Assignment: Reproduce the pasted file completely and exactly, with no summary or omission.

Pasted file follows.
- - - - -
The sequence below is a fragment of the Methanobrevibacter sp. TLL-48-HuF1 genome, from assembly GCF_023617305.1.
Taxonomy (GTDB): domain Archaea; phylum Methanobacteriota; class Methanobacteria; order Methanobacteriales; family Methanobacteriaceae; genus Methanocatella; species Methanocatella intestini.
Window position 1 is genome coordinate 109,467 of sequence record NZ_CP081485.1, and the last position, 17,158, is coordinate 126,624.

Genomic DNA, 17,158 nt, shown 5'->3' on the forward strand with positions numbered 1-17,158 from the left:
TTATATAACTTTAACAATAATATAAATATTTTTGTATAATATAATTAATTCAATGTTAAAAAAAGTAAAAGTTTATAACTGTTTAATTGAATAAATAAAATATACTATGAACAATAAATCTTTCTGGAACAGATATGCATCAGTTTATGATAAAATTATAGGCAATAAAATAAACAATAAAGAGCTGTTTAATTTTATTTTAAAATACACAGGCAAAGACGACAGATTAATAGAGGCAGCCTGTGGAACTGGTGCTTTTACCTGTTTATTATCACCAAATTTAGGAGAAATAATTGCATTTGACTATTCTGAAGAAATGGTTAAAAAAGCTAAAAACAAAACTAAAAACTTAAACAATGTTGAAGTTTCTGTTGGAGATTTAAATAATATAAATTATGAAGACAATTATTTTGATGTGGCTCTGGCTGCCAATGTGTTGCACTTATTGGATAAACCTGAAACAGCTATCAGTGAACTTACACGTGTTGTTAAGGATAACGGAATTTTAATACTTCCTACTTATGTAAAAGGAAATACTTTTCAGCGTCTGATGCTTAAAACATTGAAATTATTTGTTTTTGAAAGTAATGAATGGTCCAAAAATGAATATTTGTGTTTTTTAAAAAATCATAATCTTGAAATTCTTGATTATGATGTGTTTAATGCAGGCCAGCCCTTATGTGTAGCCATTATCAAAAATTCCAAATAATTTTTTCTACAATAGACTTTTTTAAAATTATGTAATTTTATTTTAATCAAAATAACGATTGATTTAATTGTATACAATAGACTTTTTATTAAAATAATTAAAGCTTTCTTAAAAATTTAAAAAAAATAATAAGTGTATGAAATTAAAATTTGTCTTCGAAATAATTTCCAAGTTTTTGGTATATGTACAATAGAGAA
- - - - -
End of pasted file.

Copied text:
The sequence below is a fragment of the Methanobrevibacter sp. TLL-48-HuF1 genome, from assembly GCF_023617305.1.
Taxonomy (GTDB): domain Archaea; phylum Methanobacteriota; class Methanobacteria; order Methanobacteriales; family Methanobacteriaceae; genus Methanocatella; species Methanocatella intestini.
Window position 1 is genome coordinate 109,467 of sequence record NZ_CP081485.1, and the last position, 17,158, is coordinate 126,624.

Genomic DNA, 17,158 nt, shown 5'->3' on the forward strand with positions numbered 1-17,158 from the left:
TTATATAACTTTAACAATAATATAAATATTTTTGTATAATATAATTAATTCAATGTTAAAAAAAGTAAAAGTTTATAACTGTTTAATTGAATAAATAAAATATACTATGAACAATAAATCTTTCTGGAACAGATATGCATCAGTTTATGATAAAATTATAGGCAATAAAATAAACAATAAAGAGCTGTTTAATTTTATTTTAAAATACACAGGCAAAGACGACAGATTAATAGAGGCAGCCTGTGGAACTGGTGCTTTTACCTGTTTATTATCACCAAATTTAGGAGAAATAATTGCATTTGACTATTCTGAAGAAATGGTTAAAAAAGCTAAAAACAAAACTAAAAACTTAAACAATGTTGAAGTTTCTGTTGGAGATTTAAATAATATAAATTATGAAGACAATTATTTTGATGTGGCTCTGGCTGCCAATGTGTTGCACTTATTGGATAAACCTGAAACAGCTATCAGTGAACTTACACGTGTTGTTAAGGATAACGGAATTTTAATACTTCCTACTTATGTAAAAGGAAATACTTTTCAGCGTCTGATGCTTAAAACATTGAAATTATTTGTTTTTGAAAGTAATGAATGGTCCAAAAATGAATATTTGTGTTTTTTAAAAAATCATAATCTTGAAATTCTTGATTATGATGTGTTTAATGCAGGCCAGCCCTTATGTGTAGCCATTATCAAAAATTCCAAATAATTTTTTCTACAATAGACTTTTTTAAAATTATGTAATTTTATTTTAATCAAAATAACGATTGATTTAATTGTATACAATAGACTTTTTATTAAAATAATTAAAGCTTTCTTAAAAATTTAAAAAAAATAATAAGTGTATGAAATTAAAATTTGTCTTCGAAATAATTTCCAAGTTTTTGGTATATGTACAATAGAGAA